Chase points are worth the industry standard of 1 point = 1 cent. With some cards, your points are worth more if you redeem them through Chase Ultimate Rewards. For example, your Chase Sapphire Preferred® credit card and Ink Business Preferred℠ credit card points are worth 25% more through Chase Ultimate Rewards.
Typical features and benefits of a Chase card
Chase offers a variety of cards. You’ll find no-annual-fee and annual-fee products. Cards with intro APRs, and cards without. And co-branded products from several companies. However, you’ll usually see these core features in every Chase card:
- Signup bonus. Chase cards typically offer robust signup bonuses, competitive with the cards you’ll find from other banks.
- Rewards. Almost every Chase card offers rewards — points, cash back, miles or special rewards like Disney Rewards Dollars.
- Ongoing APR of 16% or higher. For purchases and balance transfers, you’ll typically receive an ongoing APR around 16% to 25% variable. The average credit card APR is around 16%.
- EMV technology. EMV — or “chip” — cards tend to be more secure than traditional magnetic-stripe cards.
Benefits of banking with Chase
- Internet banking. Chase offers a highly rated mobile and internet banking presence. You can easily access your account from your mobile device or a computer.
- Fraud protection. The Chase Security Center offers anti-fraud protection for your account, shielding you from unauthorized purchases. You can sign up for communication about irregular activity on your account. When Chase detects an unusual purchase, it will contact you to confirm the purchase. You won’t be liable for unauthorized transactions, and you’ll receive a new card and account number if your card is stolen.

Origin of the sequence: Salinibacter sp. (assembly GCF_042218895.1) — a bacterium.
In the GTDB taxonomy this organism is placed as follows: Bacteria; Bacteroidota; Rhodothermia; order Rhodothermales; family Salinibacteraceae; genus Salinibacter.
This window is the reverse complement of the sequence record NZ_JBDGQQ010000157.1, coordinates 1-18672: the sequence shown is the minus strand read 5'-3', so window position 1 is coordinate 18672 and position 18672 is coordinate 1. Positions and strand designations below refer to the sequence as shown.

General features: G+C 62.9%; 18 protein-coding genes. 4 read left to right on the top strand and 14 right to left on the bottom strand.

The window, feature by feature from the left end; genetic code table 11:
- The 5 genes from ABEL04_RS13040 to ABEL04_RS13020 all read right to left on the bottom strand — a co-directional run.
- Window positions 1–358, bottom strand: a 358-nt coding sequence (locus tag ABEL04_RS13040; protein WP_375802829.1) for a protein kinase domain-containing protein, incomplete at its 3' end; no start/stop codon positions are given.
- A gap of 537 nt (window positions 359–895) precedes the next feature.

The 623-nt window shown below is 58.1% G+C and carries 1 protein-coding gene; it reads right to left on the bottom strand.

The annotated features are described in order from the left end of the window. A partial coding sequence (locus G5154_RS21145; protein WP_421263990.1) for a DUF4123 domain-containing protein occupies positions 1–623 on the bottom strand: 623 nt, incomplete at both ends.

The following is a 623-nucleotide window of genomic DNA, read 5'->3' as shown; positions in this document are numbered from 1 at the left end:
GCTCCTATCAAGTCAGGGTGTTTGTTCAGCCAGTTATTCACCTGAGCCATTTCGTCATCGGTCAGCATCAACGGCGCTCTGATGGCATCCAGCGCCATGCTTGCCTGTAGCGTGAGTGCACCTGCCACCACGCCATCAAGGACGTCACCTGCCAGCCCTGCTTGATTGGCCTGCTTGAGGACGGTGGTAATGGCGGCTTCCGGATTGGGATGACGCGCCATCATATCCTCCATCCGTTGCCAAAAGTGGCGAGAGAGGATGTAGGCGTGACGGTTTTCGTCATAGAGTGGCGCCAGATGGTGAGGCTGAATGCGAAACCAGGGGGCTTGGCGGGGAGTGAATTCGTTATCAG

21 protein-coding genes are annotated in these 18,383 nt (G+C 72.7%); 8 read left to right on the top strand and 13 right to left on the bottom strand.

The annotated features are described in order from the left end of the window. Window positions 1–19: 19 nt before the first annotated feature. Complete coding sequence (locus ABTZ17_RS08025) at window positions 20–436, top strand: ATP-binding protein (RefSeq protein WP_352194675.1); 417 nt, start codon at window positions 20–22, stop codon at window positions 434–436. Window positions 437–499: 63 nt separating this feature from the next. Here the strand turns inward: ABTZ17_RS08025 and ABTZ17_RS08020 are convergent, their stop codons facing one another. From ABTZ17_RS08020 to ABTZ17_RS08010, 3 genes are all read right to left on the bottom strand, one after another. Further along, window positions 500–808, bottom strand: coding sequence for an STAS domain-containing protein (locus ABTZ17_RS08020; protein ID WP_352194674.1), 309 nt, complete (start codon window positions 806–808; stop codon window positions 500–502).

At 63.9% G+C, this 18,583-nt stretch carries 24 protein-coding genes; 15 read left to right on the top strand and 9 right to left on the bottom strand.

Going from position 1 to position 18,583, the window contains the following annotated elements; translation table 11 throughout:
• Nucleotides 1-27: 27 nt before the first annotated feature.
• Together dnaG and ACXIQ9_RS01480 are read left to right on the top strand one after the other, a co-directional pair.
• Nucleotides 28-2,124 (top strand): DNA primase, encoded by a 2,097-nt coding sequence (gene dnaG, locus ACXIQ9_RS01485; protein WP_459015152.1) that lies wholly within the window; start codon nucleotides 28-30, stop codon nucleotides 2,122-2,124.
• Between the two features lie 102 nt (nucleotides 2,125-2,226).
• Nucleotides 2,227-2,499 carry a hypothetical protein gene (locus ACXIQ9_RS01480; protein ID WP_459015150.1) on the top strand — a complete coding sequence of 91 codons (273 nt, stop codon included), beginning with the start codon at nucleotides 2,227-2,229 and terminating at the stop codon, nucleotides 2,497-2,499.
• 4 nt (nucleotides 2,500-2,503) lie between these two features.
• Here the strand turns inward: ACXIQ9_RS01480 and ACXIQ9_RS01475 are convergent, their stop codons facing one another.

- Mastercard and Visa. Chase offers cards under Mastercard and Visa, both of which offer benefits beyond Chase’s features. Mastercard typically offers extended warranties on select products you buy and its own version of fraud protection. Visa often offers rental car insurance, and its Signature cards offer discounts on select entertainment. Additionally, you have more purchase flexibility with Visa and Mastercard, as they’re accepted at millions of locations worldwide.
How to apply for a Chase credit card
You can apply for a Chase credit card online at the Chase website. To qualify for a card, you must be at least 18 years old.
If you live in Alabama or Nebraska, you must be at least 19 years old. And if you live in Puerto Rico, you must be at least 21 years old.
Information you’ll need
To complete the application, you’ll need to provide information that includes:
- Your name and residential address.
- Your Social Security number.
- Your email address, phone number and date of birth.
- Financial information like your annual income and income source.
With over 25 credit cards, Chase is likely to have a product that piques your interest. Take your time and compare cards from the provider. If you have the time, consider comparing cards from other providers.